• Tim

    I agree with ScriptGrrl. When I saw the trailer (I orginally thought it was for Snakes on a Plane), I was a little uncomfortable. I probably won’t be seeing this one.

  • Jason

    I actually did watch the made-for-tv movie of the same name, and I am not a habitual made-for-tv movie viewer. It was actually decent, and got tears out of me on several occasions.

  • Meredith

    After I saw the trailer…the TRAILER, tears were running down my cheeks. I was very rattled by it. At first I thought that the movie was just too soon, but then I realized that no matter when it came out, I’m sure I would have that same reaction. I also remember during all of the 9-11 aftermath, that I knew that there would be movies someday…

  • mgf

    i have to agree, made me sick to my stomach… it might be hard to watch. One of those movies that you will need to see but are not looking forward to it.

  • chuckles

    As long as it is reverent and well-made, then it deserves a profit. As Scott said, people have been turning horrible events into profitable films for years (you think Spielberg donated all the profits of Schindler’s List to charity?). Yes it does seem a little too soon, but I can guarantee you that this is going to be a far less offensive movie than whatever crap Oliver Stone can come up with. This looks pretty straightforward and the fact that Paul Greengrass (who distilled another real life horrific event, Bloody Sunday in Ireland, into a remarkable docudrama) makes me feel like this should be ok. You know Oliver Stone (who has been grasping at artistic straws of late) is going to take a far less reverential tone with his World Trade Center movie.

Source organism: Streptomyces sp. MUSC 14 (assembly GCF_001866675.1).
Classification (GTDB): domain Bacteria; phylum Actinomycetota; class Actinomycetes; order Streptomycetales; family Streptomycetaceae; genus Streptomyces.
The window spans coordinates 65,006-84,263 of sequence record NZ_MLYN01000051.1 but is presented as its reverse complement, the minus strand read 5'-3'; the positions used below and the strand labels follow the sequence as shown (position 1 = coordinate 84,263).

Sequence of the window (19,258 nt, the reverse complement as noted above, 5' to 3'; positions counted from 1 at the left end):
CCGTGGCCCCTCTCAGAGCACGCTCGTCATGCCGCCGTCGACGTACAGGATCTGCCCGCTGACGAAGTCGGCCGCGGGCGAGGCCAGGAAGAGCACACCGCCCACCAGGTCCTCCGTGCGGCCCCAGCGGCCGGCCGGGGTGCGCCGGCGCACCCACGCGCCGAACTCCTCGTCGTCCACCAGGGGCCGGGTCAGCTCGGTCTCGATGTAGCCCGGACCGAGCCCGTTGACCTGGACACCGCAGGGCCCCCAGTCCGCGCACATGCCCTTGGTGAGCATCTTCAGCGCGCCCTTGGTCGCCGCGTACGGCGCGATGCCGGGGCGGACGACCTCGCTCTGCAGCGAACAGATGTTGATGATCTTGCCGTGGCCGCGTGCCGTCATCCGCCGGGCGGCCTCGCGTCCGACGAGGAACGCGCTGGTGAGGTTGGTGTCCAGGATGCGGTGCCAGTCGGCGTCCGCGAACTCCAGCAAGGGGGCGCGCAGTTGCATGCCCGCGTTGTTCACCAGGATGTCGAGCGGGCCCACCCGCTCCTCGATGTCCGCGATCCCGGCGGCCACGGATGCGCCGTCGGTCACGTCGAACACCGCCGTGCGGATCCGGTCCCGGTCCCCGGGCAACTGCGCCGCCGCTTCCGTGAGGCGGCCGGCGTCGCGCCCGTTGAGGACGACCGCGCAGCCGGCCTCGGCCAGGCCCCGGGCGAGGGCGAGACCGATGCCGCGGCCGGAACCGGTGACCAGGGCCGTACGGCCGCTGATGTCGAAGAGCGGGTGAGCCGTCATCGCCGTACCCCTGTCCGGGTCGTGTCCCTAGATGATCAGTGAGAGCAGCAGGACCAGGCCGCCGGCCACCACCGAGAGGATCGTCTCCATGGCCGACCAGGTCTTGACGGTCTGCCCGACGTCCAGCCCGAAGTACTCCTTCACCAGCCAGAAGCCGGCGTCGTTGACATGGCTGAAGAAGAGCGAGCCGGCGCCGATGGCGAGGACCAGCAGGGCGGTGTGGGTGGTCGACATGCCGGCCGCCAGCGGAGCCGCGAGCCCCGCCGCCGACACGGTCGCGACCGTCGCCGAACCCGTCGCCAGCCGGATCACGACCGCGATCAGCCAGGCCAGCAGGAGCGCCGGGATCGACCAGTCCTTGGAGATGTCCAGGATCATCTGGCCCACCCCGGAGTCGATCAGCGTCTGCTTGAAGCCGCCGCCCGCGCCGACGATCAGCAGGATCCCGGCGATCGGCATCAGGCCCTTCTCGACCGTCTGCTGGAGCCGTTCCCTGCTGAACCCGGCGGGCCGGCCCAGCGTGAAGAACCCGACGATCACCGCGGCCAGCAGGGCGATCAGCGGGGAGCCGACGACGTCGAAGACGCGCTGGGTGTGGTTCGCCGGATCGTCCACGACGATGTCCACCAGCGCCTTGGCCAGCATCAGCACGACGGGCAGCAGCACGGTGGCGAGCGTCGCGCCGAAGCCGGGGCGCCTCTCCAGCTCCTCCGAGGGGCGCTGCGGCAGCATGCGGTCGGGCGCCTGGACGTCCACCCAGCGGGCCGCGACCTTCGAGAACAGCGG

• brandonk

    I don’t think they should have made this movie yet. It’s still to affecting, and when I watch the trailer, I get distinctly uncomfortable. I’m definitely not watching the movie.

  • professor74

    There is never a good time to make a movie like this but I am glad that this will be the first one out. I saw a little behind-the-scenes that talked with the family members and they described their feelings on the movie. In fact, I think they were highly involved in the process of making the movie.